If the flat tax is to gain the support of the public, its advocates will have to confront defenders of existing deductions head on. The most important deduction for most itemizing individuals is the mortgage-interest deduction. Many observers defend this deduction as encouraging home ownership; some argue that it is necessary for tax neutrality. Under the Armey flat tax, the deduction disappears.
Many groups believe they would be injured by the elimination of the mortgage-interest deduction. They argue, for example, that the loss of the deduction would raise the cost of home ownership, reduce the value of existing homes, and generally cripple the home building industry. In combination, the realtors, the home-builders, the mortgage lenders, and the construction-workers unions make a very powerful lobby, particularly when millions of homeowners are added to the mix.
The concerns of the mortgage-interest deduction lobby are generally misplaced. As noted above in the discussion on interest rates, the tax a saver must pay on interest income is recovered by demanding a higher interest rate. Since a flat tax does not tax individual interest income, pretax market interest rates will fall significantly, just as tax-exempt bonds now pay interest more than 2 percentage points below the rate paid to taxable bonds. Mortgage lenders, seeing their cost of funds fall, will be driven by competition to pass these savings along to mortgage borrowers in the form of lower mortgage rates.
In after-tax terms, the elimination of the home-mortgage deduction will neither raise nor lower the interest cost of home-mortgage borrowing. Therefore, that reform should have no affect on the demand for homes or on property values.
The benefit of lower mortgage rates does not extend to current mortgage holders unless they refinance their mortgages. Thus a legitimate problem is the treatment of mortgages underwritten prior to the enactment of a flat tax. Most of these borrowers assumed they would be able to deduct mortgage interest paid, thereby producing a lower after-tax interest rate and a lower tax burden. Since an estimated 27.4 million taxpayers will claim this deduction in 1995 to the tune of about $238 billion, a potentially huge bloc of voters stand ready to join the ranks of flat-tax opponents. While many or most may be able-to refinance, refinancing may be impractical for many current mortgage holders if, for example, they expect to sell the property in the following year or two.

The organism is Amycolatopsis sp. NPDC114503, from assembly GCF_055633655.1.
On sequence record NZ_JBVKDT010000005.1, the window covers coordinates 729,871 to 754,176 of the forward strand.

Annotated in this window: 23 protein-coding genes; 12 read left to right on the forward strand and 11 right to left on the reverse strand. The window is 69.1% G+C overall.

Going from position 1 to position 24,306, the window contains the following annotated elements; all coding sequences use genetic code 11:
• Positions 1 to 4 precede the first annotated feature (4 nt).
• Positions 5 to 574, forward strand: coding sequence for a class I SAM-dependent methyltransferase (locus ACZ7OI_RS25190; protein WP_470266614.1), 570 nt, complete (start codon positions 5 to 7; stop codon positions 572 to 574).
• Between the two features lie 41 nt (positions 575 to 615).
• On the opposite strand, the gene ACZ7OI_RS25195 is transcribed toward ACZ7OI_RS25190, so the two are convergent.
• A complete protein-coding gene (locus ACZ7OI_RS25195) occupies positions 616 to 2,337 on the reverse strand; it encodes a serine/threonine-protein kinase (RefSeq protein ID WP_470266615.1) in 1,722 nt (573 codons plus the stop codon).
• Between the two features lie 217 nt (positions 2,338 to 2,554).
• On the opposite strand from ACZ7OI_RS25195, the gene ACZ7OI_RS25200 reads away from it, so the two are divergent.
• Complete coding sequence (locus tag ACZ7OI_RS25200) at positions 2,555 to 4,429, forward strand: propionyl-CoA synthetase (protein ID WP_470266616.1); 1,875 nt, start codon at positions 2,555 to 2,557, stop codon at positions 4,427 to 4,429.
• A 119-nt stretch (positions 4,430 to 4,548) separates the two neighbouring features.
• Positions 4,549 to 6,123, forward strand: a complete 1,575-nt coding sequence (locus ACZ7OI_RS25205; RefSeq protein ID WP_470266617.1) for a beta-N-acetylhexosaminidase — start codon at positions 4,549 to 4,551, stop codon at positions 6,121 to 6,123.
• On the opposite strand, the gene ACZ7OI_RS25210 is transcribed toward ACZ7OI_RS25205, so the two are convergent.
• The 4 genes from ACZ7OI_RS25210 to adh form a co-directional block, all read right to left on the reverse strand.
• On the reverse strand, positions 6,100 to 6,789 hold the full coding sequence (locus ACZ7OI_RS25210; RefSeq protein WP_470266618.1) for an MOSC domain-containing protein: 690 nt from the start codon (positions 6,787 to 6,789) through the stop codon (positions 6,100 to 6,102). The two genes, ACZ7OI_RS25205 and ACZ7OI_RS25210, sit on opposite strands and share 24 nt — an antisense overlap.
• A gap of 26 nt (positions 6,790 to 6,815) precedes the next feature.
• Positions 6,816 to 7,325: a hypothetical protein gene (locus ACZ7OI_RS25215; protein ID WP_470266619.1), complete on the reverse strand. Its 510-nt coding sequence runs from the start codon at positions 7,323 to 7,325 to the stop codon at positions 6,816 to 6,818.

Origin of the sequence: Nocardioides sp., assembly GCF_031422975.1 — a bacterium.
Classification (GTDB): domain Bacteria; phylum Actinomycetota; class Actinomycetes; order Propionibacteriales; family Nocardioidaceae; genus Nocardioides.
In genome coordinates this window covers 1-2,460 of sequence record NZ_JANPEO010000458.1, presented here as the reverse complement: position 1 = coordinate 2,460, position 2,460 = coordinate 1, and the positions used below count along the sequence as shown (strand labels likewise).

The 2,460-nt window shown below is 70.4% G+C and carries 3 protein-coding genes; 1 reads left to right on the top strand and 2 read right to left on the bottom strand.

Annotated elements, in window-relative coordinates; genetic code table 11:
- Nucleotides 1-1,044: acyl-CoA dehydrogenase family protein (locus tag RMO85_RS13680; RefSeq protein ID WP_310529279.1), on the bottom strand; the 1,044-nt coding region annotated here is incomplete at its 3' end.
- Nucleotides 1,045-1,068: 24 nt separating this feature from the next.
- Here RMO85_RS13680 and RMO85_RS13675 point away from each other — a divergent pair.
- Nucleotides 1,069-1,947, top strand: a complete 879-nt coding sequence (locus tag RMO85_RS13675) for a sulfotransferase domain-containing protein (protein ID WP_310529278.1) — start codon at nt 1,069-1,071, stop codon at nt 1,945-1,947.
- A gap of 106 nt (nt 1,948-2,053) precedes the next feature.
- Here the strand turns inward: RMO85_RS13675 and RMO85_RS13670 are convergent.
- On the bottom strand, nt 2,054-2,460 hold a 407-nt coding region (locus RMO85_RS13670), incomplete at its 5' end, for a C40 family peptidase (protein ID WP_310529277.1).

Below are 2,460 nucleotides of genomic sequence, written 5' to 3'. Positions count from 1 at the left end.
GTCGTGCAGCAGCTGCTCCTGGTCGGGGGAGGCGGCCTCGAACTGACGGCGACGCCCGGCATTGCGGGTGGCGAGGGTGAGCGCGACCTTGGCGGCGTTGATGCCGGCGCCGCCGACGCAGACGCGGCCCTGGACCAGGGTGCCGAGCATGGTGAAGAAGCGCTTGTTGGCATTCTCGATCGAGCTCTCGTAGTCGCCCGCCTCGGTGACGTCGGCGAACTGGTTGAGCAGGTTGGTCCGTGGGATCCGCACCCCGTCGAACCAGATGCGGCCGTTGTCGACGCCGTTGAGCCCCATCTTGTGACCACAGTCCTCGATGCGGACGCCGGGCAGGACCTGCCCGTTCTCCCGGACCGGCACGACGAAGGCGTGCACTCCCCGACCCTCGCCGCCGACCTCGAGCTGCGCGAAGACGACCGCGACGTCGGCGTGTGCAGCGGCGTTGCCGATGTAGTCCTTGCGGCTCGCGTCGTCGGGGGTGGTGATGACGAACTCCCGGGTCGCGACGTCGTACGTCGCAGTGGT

A fair (and politically sensible) solution to the old mortgages problem might be to allow homeowners to deduct the interest on mortgages taken before the flat tax is enacted. While fairness demands grandfathering pre-existing mortgages, the consequence would be a slightly more complicated tax system and a short and medium-term erosion of the tax base, which would have to be offset with initially higher tax rates.
A loss in the battle over the mortgage interest deduction would not derail the essential effort to develop a flatter, simpler, more saver-friendly tax system. It would, however, require a much higher tax rate initially, and it would make it harder to repeal other popular deductions, like that for charitable contributions.